California drought continues: state dries up, no relief in sight
The state authorities announced on Friday that for the first time in the 54-year history of the State Water Project they may not be able to allocate water to almost 25mln Californians who depend on the system of dams and reservoirs for additional water supplies. The Department of Water Resources is also planning to reduce allocations to farmland by 50 percent, which is the maximum extent allowed by the law.
The Department of Water Resources said that if Californians mean to cope with continued dry weather they must act now to preserve the water that still remains in their reservoirs.
California is the US most populous state with 38mln residents. It has a $44,7 billion agricultural industry that produces more than $100 billion in economic activity. California grows nearly half of all fruits, nuts and vegetables in the US and it is a leading dairy state. California farms heavily depend on irrigation to sustain production during the dry season, so drought is a serious threat to the state’s economy.
February and March are usually the last two months when California sees heavy rainfall before the dry season sets in. But in the past two years February was very dry and there is little hope of relief this year either, according to the National Weather Service. Water restrictions in many communities are already going into effect.
A dry spring also means a wildfire-filled summer.
The current drought started in January 2013 but at that time California had accumulated enough of a snowpack from a wet fall and an early winter to make it through the dry season. But this year has been the driest since 1895 and the snowpack water content is just 12 percent of the average for January, which is the record low, so the state has little reserve to fall back on.
Water managers are facing the most serious crisis since 1976-77 when the drought forced the state to institute a new system of water management policies. The current drought will provide a test of whether the mechanisms established then will work now in spite of considerable population growth and expansion of the agricultural sector.
The cause of the drought is an unusually intense and persistent area of high atmospheric pressure off the coast of British Columbia, which leaves California unusually warm and dry. The warmth is worsening the drought conditions with several monthly high temperature records broken.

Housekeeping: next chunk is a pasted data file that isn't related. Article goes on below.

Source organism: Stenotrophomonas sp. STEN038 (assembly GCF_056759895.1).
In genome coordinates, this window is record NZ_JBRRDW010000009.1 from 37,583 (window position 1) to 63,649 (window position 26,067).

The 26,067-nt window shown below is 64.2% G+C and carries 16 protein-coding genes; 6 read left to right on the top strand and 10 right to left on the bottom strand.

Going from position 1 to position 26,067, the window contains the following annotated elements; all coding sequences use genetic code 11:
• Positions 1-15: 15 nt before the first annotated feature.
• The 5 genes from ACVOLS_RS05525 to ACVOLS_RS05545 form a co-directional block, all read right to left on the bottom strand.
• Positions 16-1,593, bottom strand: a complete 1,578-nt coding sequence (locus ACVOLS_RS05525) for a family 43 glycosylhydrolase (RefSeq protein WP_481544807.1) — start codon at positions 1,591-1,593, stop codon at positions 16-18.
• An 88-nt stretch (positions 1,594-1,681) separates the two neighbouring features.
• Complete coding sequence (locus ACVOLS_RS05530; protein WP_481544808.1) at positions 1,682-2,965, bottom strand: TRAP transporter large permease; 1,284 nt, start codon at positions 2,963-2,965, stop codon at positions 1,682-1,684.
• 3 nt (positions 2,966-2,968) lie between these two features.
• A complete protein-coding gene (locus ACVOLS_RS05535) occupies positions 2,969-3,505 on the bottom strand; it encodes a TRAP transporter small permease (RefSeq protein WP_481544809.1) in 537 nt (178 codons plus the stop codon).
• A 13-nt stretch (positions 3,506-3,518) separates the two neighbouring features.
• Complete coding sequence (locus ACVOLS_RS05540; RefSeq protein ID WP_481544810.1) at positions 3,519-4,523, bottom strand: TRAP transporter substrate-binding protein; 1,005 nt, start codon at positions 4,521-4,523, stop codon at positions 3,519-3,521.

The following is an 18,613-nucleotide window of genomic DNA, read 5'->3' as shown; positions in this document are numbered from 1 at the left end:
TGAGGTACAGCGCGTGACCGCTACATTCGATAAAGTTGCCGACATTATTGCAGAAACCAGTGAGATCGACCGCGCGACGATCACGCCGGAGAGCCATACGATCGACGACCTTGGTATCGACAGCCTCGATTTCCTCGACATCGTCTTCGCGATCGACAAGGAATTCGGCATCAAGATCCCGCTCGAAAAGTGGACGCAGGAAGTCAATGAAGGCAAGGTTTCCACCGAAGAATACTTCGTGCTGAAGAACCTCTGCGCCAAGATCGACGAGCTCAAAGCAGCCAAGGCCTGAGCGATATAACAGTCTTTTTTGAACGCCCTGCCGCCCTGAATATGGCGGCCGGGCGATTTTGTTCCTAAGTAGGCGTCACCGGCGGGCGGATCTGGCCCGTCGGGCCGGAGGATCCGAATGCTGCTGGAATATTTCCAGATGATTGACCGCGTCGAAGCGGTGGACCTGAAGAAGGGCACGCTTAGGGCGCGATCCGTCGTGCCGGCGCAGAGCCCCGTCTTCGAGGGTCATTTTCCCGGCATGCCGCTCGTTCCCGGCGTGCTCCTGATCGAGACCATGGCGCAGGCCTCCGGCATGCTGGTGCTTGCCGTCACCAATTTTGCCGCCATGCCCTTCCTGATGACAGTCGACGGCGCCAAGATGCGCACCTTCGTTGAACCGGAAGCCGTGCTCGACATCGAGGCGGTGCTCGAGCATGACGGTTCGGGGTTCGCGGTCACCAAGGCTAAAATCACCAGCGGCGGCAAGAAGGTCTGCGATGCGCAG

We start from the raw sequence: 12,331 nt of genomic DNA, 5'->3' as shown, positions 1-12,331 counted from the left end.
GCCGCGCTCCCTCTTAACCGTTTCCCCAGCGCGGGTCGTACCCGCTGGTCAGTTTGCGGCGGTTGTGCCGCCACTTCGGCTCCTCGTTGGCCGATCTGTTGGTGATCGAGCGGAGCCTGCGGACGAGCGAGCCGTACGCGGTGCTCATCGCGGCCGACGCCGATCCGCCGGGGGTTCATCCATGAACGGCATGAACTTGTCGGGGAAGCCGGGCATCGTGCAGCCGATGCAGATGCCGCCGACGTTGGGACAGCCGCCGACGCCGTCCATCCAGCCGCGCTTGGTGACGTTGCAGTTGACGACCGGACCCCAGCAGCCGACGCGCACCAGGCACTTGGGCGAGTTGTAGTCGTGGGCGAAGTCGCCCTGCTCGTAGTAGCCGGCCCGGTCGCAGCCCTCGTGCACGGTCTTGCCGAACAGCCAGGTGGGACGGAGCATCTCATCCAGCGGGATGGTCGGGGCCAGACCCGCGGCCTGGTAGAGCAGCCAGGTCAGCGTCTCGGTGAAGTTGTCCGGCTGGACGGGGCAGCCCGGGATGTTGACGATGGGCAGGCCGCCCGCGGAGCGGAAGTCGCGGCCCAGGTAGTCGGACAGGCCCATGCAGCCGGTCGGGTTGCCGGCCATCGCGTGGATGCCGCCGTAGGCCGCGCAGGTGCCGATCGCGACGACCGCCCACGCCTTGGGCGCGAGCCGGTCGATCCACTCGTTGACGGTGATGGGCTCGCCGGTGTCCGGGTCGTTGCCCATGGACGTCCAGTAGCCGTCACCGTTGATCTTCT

The high pressure area known to meteorologists as a "resilient ridge" of high pressure is likely to remain in place through March. Scientists do not know why this resilient ridge of high pressure occurred in the first place. One of the explanations is the Pacific Decadal Oscillation which is a natural climate cycle involving the ocean and atmosphere in the Central and Northern Pacific Ocean. Global warming may also be making such blocking areas of high pressure.
According to scientists, high pressure areas must have favoured drought conditions in California in the distant past as well, such as medieval times. There are data that the first such drought period lasted between 850 AD and 1090 AD and the second one between 1140 AD and 1320 AD.
Although the forecasts do not offer much hope for drought relief, a sudden end to the drought is possible because it may be normal for California droughts to end suddenly. Climate scientists report that 33 to 40 percent of California droughts were ended by intense storms known as "atmospheric rivers" which can produce large amounts of precipitation across relatively narrow areas of the West. A majority of the West’s heavy rainfall and floods have been associated with atmospheric rivers.
Scientific research proves that atmospheric rivers can effectively end even severe droughts in California within just one month. This would seem to offer some hope to Californians but on the other hand, atmospheric river events are most common between November and March, so there is still reason for concern.
Manmade climate change is likely to add to the problem of drought conditions by increasing temperatures, which increases the evaporation of water from plants, soils and reservoirs. Studies show that although global warming may not trigger drought conditions, it is likely to worsen them.